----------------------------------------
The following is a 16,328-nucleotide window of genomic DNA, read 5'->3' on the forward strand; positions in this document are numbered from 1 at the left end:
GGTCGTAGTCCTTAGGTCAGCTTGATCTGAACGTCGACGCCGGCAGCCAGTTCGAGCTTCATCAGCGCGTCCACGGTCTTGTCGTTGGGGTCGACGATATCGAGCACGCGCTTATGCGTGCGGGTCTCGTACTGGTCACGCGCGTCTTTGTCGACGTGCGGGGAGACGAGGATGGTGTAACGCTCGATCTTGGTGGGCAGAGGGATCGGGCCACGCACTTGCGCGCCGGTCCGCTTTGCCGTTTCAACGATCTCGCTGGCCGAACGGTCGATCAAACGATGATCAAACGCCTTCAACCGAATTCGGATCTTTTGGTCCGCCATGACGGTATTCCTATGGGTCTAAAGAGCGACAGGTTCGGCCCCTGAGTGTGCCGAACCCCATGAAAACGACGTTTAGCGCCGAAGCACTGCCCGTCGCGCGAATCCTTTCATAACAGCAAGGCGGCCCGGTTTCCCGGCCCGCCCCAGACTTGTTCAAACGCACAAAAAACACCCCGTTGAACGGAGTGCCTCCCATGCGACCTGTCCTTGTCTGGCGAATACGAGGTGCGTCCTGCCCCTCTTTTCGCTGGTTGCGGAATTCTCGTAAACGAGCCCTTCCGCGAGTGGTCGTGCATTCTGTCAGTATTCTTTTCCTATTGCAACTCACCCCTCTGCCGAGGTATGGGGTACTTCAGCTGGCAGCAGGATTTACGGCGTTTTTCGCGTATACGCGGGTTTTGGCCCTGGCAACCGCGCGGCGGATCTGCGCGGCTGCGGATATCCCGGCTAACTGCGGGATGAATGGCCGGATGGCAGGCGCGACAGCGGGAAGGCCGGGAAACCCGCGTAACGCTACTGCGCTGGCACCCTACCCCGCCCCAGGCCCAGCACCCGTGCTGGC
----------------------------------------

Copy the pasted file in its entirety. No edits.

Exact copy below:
The following is a 16,328-nucleotide window of genomic DNA, read 5'->3' on the forward strand; positions in this document are numbered from 1 at the left end:
GGTCGTAGTCCTTAGGTCAGCTTGATCTGAACGTCGACGCCGGCAGCCAGTTCGAGCTTCATCAGCGCGTCCACGGTCTTGTCGTTGGGGTCGACGATATCGAGCACGCGCTTATGCGTGCGGGTCTCGTACTGGTCACGCGCGTCTTTGTCGACGTGCGGGGAGACGAGGATGGTGTAACGCTCGATCTTGGTGGGCAGAGGGATCGGGCCACGCACTTGCGCGCCGGTCCGCTTTGCCGTTTCAACGATCTCGCTGGCCGAACGGTCGATCAAACGATGATCAAACGCCTTCAACCGAATTCGGATCTTTTGGTCCGCCATGACGGTATTCCTATGGGTCTAAAGAGCGACAGGTTCGGCCCCTGAGTGTGCCGAACCCCATGAAAACGACGTTTAGCGCCGAAGCACTGCCCGTCGCGCGAATCCTTTCATAACAGCAAGGCGGCCCGGTTTCCCGGCCCGCCCCAGACTTGTTCAAACGCACAAAAAACACCCCGTTGAACGGAGTGCCTCCCATGCGACCTGTCCTTGTCTGGCGAATACGAGGTGCGTCCTGCCCCTCTTTTCGCTGGTTGCGGAATTCTCGTAAACGAGCCCTTCCGCGAGTGGTCGTGCATTCTGTCAGTATTCTTTTCCTATTGCAACTCACCCCTCTGCCGAGGTATGGGGTACTTCAGCTGGCAGCAGGATTTACGGCGTTTTTCGCGTATACGCGGGTTTTGGCCCTGGCAACCGCGCGGCGGATCTGCGCGGCTGCGGATATCCCGGCTAACTGCGGGATGAATGGCCGGATGGCAGGCGCGACAGCGGGAAGGCCGGGAAACCCGCGTAACGCTACTGCGCTGGCACCCTACCCCGCCCCAGGCCCAGCACCCGTGCTGGC